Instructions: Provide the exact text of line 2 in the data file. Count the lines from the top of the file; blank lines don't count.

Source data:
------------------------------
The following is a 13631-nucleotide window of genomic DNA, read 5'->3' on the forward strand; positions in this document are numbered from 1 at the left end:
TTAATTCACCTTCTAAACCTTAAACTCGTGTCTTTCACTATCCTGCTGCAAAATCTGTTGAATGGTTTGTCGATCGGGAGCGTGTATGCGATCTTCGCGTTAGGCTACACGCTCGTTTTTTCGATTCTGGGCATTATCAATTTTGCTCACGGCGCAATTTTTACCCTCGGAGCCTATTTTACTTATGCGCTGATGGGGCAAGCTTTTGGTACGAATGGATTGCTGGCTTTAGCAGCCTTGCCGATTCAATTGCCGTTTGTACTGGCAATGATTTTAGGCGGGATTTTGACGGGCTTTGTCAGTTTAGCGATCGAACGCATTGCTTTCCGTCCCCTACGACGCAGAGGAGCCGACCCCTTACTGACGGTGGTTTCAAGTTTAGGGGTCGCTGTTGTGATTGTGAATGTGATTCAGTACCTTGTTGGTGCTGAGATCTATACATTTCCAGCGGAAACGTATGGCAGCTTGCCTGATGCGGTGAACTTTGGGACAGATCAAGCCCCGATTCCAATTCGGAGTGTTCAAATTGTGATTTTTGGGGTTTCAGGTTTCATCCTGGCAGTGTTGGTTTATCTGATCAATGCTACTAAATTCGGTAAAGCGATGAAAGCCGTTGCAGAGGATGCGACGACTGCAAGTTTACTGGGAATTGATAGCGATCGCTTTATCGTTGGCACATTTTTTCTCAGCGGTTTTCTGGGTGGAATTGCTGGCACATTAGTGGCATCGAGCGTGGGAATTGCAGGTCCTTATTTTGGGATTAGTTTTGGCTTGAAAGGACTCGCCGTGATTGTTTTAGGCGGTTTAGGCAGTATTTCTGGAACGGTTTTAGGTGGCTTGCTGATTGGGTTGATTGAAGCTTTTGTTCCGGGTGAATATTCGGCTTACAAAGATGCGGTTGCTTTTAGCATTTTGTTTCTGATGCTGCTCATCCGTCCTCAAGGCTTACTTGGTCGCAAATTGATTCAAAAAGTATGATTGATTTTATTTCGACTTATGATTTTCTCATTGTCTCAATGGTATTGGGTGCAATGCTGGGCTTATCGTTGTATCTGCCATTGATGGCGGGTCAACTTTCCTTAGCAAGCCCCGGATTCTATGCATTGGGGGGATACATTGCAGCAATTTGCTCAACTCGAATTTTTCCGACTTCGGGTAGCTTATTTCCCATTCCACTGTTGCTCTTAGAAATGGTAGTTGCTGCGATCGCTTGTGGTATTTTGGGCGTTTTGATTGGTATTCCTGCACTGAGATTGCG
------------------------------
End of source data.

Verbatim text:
TTAATTCACCTTCTAAACCTTAAACTCGTGTCTTTCACTATCCTGCTGCAAAATCTGTTGAATGGTTTGTCGATCGGGAGCGTGTATGCGATCTTCGCGTTAGGCTACACGCTCGTTTTTTCGATTCTGGGCATTATCAATTTTGCTCACGGCGCAATTTTTACCCTCGGAGCCTATTTTACTTATGCGCTGATGGGGCAAGCTTTTGGTACGAATGGATTGCTGGCTTTAGCAGCCTTGCCGATTCAATTGCCGTTTGTACTGGCAATGATTTTAGGCGGGATTTTGACGGGCTTTGTCAGTTTAGCGATCGAACGCATTGCTTTCCGTCCCCTACGACGCAGAGGAGCCGACCCCTTACTGACGGTGGTTTCAAGTTTAGGGGTCGCTGTTGTGATTGTGAATGTGATTCAGTACCTTGTTGGTGCTGAGATCTATACATTTCCAGCGGAAACGTATGGCAGCTTGCCTGATGCGGTGAACTTTGGGACAGATCAAGCCCCGATTCCAATTCGGAGTGTTCAAATTGTGATTTTTGGGGTTTCAGGTTTCATCCTGGCAGTGTTGGTTTATCTGATCAATGCTACTAAATTCGGTAAAGCGATGAAAGCCGTTGCAGAGGATGCGACGACTGCAAGTTTACTGGGAATTGATAGCGATCGCTTTATCGTTGGCACATTTTTTCTCAGCGGTTTTCTGGGTGGAATTGCTGGCACATTAGTGGCATCGAGCGTGGGAATTGCAGGTCCTTATTTTGGGATTAGTTTTGGCTTGAAAGGACTCGCCGTGATTGTTTTAGGCGGTTTAGGCAGTATTTCTGGAACGGTTTTAGGTGGCTTGCTGATTGGGTTGATTGAAGCTTTTGTTCCGGGTGAATATTCGGCTTACAAAGATGCGGTTGCTTTTAGCATTTTGTTTCTGATGCTGCTCATCCGTCCTCAAGGCTTACTTGGTCGCAAATTGATTCAAAAAGTATGATTGATTTTATTTCGACTTATGATTTTCTCATTGTCTCAATGGTATTGGGTGCAATGCTGGGCTTATCGTTGTATCTGCCATTGATGGCGGGTCAACTTTCCTTAGCAAGCCCCGGATTCTATGCATTGGGGGGATACATTGCAGCAATTTGCTCAACTCGAATTTTTCCGACTTCGGGTAGCTTATTTCCCATTCCACTGTTGCTCTTAGAAATGGTAGTTGCTGCGATCGCTTGTGGTATTTTGGGCGTTTTGATTGGTATTCCTGCACTGAGATTGCG